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Microprocessor Reliability Robert Pawlowski ECE 570 – 2/19/2013 1.

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Presentation on theme: "Microprocessor Reliability Robert Pawlowski ECE 570 – 2/19/2013 1."— Presentation transcript:

1 Microprocessor Reliability Robert Pawlowski ECE 570 – 2/19/2013 1

2 Reliability Involves different aspects about a processor that can affect performance and functionality. – Ultimately can reduce the lifetime of the processor. Issues typically manifest themselves at the device level. – Solutions can be implemented at multiple design levels. 2

3 Why the concern? Operating at highest frequencies and/or lowest power possible increases sensitivity to process- related variabilities. – Gate length/doping concentration variations – Temperature – Supply voltage droops This decreases processor yield Decreasing device sizes  Increased effect of external issues 3

4 Outline Error Classification Hard Errors Soft Errors Sources of radiation Device/Circuit approaches Architectural approaches Error detection Error correction System level impact 4

5 Processor Error Classification Hard Errors will result in permanent processor failure. Processor lifetime is inversely proportional to hard error rate. Soft Errors do not permanently damage the device. 5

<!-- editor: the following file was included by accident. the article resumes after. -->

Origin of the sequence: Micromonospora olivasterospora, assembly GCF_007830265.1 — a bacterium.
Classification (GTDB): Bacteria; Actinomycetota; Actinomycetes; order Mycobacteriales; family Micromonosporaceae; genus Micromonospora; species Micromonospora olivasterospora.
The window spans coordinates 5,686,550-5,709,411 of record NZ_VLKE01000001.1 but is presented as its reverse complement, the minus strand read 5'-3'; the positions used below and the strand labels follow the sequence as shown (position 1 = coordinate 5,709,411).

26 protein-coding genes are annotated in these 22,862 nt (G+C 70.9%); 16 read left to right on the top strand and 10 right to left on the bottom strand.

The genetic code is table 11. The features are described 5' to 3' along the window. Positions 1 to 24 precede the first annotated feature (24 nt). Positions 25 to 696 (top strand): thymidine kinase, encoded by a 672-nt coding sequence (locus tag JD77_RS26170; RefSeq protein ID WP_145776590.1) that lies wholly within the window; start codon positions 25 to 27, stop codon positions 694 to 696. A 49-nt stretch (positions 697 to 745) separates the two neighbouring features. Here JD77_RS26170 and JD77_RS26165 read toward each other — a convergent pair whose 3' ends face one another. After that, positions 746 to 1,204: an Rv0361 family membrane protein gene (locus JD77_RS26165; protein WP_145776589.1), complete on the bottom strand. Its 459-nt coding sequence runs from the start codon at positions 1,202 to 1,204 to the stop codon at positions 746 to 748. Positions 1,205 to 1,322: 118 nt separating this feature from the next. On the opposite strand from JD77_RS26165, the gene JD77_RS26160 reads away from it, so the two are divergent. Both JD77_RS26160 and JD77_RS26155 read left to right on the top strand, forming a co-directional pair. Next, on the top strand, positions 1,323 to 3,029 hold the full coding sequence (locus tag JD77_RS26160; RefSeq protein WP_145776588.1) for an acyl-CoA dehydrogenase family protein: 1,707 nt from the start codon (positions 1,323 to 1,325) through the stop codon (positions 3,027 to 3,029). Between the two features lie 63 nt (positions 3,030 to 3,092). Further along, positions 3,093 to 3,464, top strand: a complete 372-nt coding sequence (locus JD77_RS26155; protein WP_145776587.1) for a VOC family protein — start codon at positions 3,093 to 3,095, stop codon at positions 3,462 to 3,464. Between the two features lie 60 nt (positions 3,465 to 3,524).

6 Hard Errors Extrinsic failures – Caused by process and manufacturing defects – Occur with decreasing rate over time – No impact from micro-architecture Intrinsic failures – Related to processor wear-out – Occur with increasing rate over time – Related to wafer packaging, process parameters, and processor design. 6

7 Hard Errors 7

8 Soft Errors Occur in both memory and logic – External radiation main issue in memory Alpha particles High energy neutrons Thermal neutrons Different causes of transient errors in logic – External radiation – Supply voltage droop Power supply fluctuations – Ground bounce, cross-talk – Process variation, temperature – Affect delay of computational paths 8

9 Outline Error Classification Hard Errors Soft Errors Sources of radiation Device/Circuit approaches Architectural approaches Error detection Error correction System level impact 9

10 Radiation-Induced Soft Errors Ionized particle strike causing a state change No permanent damage (Hard-error) Combo logic – Single Event Transients (SET) Memory cells – Single Bit Upset (SBU) Multi Bit Upset (MBU) Three causes of soft errors – Alpha particles – Thermal neutrons – High-energy neutrons 10

11 Alpha-Particles Emitted from impurities in packaging materials. Create electron-hole pairs through direct ionization Range for a 10 MeV particle < 100um – Typical energy 4-9MeV Improved manufacturing trends  Reduced effect – Purified materials – Shielding layers 11

12 Neutrons Result of cosmic ray reactions with atmosphere High-Energy neutrons react with chip materials. Concrete only shielding material – 1.4x lower flux/foot of thickness 12

13 Neutrons Thermal neutrons (<<< 1MeV) react with Boron- Doped Phosphosilicate Glass (BPSG) dielectric layer. – Produce ionized particles that can cause soft-errors Solution  Remove BPSG from advanced processes Mostly solved – SEU’s still found in 45nm, 90nm 13

14 Outline Error Classification Hard Errors Soft Errors Sources of radiation Device/Circuit approaches Architectural approaches Error detection Error correction System level impact 14